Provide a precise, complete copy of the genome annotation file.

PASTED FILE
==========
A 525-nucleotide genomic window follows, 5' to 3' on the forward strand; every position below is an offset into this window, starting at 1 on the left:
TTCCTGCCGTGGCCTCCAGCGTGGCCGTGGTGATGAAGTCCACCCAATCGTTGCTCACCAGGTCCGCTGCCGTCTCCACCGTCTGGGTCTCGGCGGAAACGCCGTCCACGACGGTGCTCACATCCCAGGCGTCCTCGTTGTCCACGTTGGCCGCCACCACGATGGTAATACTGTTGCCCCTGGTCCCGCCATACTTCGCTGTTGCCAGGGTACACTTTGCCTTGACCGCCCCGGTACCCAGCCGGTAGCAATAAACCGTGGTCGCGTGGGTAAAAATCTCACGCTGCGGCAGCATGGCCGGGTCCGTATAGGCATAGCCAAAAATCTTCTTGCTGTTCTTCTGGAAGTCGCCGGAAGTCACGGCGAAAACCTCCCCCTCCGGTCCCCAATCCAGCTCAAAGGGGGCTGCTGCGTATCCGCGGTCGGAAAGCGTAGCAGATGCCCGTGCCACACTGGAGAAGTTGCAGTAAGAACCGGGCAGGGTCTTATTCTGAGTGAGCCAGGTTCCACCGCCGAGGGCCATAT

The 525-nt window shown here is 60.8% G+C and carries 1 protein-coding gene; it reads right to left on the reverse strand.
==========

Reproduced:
A 525-nucleotide genomic window follows, 5' to 3' on the forward strand; every position below is an offset into this window, starting at 1 on the left:
TTCCTGCCGTGGCCTCCAGCGTGGCCGTGGTGATGAAGTCCACCCAATCGTTGCTCACCAGGTCCGCTGCCGTCTCCACCGTCTGGGTCTCGGCGGAAACGCCGTCCACGACGGTGCTCACATCCCAGGCGTCCTCGTTGTCCACGTTGGCCGCCACCACGATGGTAATACTGTTGCCCCTGGTCCCGCCATACTTCGCTGTTGCCAGGGTACACTTTGCCTTGACCGCCCCGGTACCCAGCCGGTAGCAATAAACCGTGGTCGCGTGGGTAAAAATCTCACGCTGCGGCAGCATGGCCGGGTCCGTATAGGCATAGCCAAAAATCTTCTTGCTGTTCTTCTGGAAGTCGCCGGAAGTCACGGCGAAAACCTCCCCCTCCGGTCCCCAATCCAGCTCAAAGGGGGCTGCTGCGTATCCGCGGTCGGAAAGCGTAGCAGATGCCCGTGCCACACTGGAGAAGTTGCAGTAAGAACCGGGCAGGGTCTTATTCTGAGTGAGCCAGGTTCCACCGCCGAGGGCCATAT

The 525-nt window shown here is 60.8% G+C and carries 1 protein-coding gene; it reads right to left on the reverse strand.